One of the largest industrial moves in the U.S. is past the half-way point and employees are celebrating working 3.6 million hours safely during the move. The National Nuclear Security Administration’s Kansas City Plant is relocating to a new National Security Campus in Kansas City, Missouri. The modern campus showcases innovation and cost savings, highlighted by environmentally friendly features and innovative space management.
The massive relocation of the manufacturing facility in Kansas City, Mo. to the new National Security Campus began in January 2013. The relocation teams have safely and securely moved a wide range of equipment including tools weighing as little as 6 ounces to a milling machine weighing 87,000 pounds. By the end of the move in August 2014, about 3,000 truckloads will have transported thousands of pieces of equipment and 30,000 crates – which if stacked would be more than 5 times the height of Mount Everest.
The National Security Campus is a significant part of NNSA's shift from a Cold War era nuclear weapons complex into a more efficient 21st century Nuclear Security Enterprise. The smaller, more efficient facility maintains the capability to assure the reliability, safety, and security of our nation's nuclear deterrent.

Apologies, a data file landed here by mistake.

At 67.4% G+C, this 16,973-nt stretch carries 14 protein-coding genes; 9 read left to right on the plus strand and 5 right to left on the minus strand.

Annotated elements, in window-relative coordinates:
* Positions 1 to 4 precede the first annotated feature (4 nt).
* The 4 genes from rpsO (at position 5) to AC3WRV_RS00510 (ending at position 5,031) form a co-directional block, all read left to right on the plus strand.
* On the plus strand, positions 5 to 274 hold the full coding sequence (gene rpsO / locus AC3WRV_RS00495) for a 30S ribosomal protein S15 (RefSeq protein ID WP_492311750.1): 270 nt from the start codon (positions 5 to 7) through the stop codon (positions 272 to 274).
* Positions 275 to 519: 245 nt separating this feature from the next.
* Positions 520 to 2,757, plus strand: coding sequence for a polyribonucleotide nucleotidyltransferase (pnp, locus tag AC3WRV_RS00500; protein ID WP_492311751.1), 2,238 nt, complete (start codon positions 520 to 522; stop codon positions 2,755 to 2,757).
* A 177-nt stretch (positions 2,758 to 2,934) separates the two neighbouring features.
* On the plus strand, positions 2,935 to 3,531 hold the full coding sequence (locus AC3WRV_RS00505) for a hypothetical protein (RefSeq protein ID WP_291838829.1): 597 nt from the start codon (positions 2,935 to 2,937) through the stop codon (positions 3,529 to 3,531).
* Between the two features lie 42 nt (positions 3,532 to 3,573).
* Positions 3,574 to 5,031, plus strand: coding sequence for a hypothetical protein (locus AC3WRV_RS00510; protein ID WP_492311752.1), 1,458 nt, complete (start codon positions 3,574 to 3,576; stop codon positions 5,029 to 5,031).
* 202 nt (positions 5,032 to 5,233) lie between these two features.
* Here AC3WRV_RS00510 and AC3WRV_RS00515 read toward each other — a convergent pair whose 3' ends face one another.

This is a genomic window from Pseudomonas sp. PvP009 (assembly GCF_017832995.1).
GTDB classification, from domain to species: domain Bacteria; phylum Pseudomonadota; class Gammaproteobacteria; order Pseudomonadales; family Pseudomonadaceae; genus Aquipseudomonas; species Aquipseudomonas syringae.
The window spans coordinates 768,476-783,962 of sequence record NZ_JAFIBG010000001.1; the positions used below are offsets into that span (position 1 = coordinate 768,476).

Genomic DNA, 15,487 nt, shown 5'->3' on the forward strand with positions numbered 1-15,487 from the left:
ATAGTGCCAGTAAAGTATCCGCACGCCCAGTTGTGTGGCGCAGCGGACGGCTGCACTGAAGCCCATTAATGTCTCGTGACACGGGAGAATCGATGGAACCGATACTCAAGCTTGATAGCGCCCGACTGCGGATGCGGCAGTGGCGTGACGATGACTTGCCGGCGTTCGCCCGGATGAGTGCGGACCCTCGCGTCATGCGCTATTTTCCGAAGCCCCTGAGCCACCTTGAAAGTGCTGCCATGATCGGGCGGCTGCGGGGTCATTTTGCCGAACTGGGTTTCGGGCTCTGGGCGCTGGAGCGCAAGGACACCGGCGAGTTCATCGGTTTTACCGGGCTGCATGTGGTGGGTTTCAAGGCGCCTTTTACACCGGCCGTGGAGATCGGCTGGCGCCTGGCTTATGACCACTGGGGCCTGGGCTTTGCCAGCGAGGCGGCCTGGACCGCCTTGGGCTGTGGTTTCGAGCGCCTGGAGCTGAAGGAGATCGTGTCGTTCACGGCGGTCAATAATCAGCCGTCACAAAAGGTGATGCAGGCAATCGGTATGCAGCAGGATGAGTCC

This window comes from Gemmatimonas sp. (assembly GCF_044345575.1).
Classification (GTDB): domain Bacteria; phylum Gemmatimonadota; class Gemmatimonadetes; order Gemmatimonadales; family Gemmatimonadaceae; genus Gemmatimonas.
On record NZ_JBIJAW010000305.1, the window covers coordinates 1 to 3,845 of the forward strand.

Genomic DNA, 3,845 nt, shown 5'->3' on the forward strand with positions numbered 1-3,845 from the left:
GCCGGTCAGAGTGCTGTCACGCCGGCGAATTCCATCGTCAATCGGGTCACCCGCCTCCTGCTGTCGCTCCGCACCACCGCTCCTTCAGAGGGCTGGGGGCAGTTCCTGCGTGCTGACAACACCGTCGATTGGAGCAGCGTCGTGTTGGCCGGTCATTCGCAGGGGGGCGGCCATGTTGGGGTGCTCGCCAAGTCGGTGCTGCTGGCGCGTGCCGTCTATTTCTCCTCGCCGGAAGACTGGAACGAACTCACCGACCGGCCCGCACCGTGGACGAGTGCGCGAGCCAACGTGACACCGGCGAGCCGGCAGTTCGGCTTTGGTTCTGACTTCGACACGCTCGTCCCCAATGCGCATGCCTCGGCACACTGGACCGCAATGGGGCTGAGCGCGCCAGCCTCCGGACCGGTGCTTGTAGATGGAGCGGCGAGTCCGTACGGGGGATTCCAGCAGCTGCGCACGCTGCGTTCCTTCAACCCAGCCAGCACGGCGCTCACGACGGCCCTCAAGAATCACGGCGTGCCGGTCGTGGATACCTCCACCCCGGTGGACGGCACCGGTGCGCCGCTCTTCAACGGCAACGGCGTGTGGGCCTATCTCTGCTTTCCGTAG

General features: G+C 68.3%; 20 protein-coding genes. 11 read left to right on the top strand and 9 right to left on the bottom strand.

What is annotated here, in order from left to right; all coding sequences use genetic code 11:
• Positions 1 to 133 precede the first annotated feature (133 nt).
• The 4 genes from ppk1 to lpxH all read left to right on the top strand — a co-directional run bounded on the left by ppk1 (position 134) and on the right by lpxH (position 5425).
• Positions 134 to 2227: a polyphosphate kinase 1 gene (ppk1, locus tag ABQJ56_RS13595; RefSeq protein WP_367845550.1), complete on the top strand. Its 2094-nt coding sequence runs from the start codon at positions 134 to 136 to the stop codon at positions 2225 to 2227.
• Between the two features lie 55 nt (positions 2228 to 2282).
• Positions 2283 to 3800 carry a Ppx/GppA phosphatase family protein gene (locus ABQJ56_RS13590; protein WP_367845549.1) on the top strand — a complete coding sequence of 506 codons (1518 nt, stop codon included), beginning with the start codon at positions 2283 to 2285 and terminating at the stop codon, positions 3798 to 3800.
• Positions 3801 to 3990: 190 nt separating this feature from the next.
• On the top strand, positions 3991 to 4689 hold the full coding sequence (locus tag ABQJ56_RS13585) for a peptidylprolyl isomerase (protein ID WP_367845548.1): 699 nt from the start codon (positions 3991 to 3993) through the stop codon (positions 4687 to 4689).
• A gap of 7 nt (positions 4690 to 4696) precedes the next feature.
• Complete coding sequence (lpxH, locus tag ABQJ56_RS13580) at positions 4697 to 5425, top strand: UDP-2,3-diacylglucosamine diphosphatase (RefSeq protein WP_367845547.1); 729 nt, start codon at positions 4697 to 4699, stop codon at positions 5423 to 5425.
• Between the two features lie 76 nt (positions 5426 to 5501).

The construction of the National Security Campus was critical to keeping more than 2,500 highly-skilled engineering and manufacturing jobs in Kansas City and revitalized the construction industry by generating more than 1,000 new construction jobs. It has boosted the local economy with hundreds of millions of dollars in much needed economic development to the region, including $1 million new tax revenue to the Grandview School District.
Several years of significant planning and project management by NNSA’s prime contractor, Honeywell FM&T, has laid the foundation for a successful relocation while maintaining dual operations at both facilities for uninterrupted delivery of KCP’s mission critical components.
Energy efficiency is a key feature of the new facility, which is certified as a Leadership in Energy and Environmental Design (LEED) gold-rated green campus. It’s expected to save an estimated $150 million in operating costs from a combination of overhead reduction and sustainable strategies that cut energy consumption by more than 50 percent.